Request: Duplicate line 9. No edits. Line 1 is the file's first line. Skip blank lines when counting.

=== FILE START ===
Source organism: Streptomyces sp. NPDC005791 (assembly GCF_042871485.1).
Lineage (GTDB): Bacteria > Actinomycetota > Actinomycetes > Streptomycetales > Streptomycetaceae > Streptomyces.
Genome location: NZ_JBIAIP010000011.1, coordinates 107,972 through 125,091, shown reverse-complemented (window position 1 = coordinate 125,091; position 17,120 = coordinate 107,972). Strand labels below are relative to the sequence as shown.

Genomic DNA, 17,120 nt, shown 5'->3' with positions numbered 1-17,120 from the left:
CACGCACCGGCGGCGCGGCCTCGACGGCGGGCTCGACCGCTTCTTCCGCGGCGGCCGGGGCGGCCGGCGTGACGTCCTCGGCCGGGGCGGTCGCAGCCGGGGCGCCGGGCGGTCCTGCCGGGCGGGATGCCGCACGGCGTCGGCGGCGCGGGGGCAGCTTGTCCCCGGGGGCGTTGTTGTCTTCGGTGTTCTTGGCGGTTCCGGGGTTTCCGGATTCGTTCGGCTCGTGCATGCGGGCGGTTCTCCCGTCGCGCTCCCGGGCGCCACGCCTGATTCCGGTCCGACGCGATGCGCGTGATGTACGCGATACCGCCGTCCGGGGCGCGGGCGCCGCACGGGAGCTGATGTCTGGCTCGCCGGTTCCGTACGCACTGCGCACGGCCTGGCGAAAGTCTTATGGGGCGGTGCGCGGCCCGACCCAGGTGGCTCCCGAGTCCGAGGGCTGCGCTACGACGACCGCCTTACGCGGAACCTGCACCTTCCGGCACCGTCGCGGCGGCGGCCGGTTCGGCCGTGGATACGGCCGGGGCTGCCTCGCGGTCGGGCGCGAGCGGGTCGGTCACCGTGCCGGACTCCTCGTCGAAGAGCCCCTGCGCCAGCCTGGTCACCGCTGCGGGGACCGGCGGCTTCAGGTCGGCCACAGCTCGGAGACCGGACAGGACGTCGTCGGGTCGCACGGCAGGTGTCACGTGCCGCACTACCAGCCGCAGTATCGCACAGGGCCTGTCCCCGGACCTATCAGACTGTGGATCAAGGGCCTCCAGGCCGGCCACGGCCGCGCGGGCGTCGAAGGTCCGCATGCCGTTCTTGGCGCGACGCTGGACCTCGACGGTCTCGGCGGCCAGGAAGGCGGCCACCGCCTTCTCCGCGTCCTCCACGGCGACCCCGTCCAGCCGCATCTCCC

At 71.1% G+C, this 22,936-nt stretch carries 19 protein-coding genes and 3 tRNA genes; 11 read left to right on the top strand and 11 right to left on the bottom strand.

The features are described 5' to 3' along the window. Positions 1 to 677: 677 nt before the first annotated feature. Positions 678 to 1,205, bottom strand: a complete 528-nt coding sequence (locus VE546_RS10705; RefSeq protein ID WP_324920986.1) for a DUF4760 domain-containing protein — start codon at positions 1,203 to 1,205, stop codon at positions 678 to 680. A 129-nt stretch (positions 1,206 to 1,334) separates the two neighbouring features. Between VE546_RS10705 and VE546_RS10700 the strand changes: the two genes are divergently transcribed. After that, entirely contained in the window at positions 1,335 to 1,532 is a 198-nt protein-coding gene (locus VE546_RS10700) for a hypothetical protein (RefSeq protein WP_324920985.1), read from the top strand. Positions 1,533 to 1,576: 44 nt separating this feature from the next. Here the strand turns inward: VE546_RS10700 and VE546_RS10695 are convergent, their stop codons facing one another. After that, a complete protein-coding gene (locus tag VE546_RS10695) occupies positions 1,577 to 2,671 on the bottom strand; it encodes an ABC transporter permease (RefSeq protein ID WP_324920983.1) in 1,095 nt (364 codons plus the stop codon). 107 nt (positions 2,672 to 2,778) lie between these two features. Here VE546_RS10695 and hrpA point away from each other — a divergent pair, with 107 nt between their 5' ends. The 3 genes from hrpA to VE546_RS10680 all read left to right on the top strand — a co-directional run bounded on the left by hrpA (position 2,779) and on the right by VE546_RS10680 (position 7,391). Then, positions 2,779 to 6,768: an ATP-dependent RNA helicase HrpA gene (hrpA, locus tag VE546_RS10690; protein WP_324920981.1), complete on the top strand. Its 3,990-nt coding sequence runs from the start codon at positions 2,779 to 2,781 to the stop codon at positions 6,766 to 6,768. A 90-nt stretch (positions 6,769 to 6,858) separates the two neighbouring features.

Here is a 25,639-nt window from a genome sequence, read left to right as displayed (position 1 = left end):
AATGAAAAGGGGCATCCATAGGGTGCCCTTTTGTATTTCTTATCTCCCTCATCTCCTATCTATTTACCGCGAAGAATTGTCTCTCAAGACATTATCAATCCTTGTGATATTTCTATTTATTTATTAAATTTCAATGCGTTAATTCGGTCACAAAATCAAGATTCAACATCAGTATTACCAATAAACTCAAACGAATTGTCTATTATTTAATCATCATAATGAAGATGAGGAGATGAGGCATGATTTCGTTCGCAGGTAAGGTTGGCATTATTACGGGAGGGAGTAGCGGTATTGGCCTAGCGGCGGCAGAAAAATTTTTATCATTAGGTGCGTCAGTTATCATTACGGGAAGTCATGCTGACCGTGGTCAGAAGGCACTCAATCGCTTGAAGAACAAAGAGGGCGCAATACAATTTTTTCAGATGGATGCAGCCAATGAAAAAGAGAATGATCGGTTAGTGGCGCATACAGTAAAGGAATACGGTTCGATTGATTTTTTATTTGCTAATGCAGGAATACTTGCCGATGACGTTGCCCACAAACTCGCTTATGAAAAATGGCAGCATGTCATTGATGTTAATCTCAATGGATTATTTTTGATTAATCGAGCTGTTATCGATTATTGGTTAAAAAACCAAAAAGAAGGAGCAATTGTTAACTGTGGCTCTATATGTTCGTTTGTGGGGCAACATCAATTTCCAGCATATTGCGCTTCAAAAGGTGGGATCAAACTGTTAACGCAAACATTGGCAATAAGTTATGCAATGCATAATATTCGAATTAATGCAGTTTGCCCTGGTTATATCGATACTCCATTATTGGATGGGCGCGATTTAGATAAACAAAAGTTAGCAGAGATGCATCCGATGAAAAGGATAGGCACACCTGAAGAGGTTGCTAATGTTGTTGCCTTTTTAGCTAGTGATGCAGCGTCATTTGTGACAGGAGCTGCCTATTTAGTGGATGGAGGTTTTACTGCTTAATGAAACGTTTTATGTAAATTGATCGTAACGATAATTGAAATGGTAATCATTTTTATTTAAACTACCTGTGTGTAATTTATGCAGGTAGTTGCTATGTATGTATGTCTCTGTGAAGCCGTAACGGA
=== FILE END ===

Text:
AATGAAAAGGGGCATCCATAGGGTGCCCTTTTGTATTTCTTATCTCCCTCATCTCCTATCTATTTACCGCGAAGAATTGTCTCTCAAGACATTATCAATCCTTGTGATATTTCTATTTATTTATTAAATTTCAATGCGTTAATTCGGTCACAAAATCAAGATTCAACATCAGTATTACCAATAAACTCAAACGAATTGTCTATTATTTAATCATCATAATGAAGATGAGGAGATGAGGCATGATTTCGTTCGCAGGTAAGGTTGGCATTATTACGGGAGGGAGTAGCGGTATTGGCCTAGCGGCGGCAGAAAAATTTTTATCATTAGGTGCGTCAGTTATCATTACGGGAAGTCATGCTGACCGTGGTCAGAAGGCACTCAATCGCTTGAAGAACAAAGAGGGCGCAATACAATTTTTTCAGATGGATGCAGCCAATGAAAAAGAGAATGATCGGTTAGTGGCGCATACAGTAAAGGAATACGGTTCGATTGATTTTTTATTTGCTAATGCAGGAATACTTGCCGATGACGTTGCCCACAAACTCGCTTATGAAAAATGGCAGCATGTCATTGATGTTAATCTCAATGGATTATTTTTGATTAATCGAGCTGTTATCGATTATTGGTTAAAAAACCAAAAAGAAGGAGCAATTGTTAACTGTGGCTCTATATGTTCGTTTGTGGGGCAACATCAATTTCCAGCATATTGCGCTTCAAAAGGTGGGATCAAACTGTTAACGCAAACATTGGCAATAAGTTATGCAATGCATAATATTCGAATTAATGCAGTTTGCCCTGGTTATATCGATACTCCATTATTGGATGGGCGCGATTTAGATAAACAAAAGTTAGCAGAGATGCATCCGATGAAAAGGATAGGCACACCTGAAGAGGTTGCTAATGTTGTTGCCTTTTTAGCTAGTGATGCAGCGTCATTTGTGACAGGAGCTGCCTATTTAGTGGATGGAGGTTTTACTGCTTAATGAAACGTTTTATGTAAATTGATCGTAACGATAATTGAAATGGTAATCATTTTTATTTAAACTACCTGTGTGTAATTTATGCAGGTAGTTGCTATGTATGTATGTCTCTGTGAAGCCGTAACGGA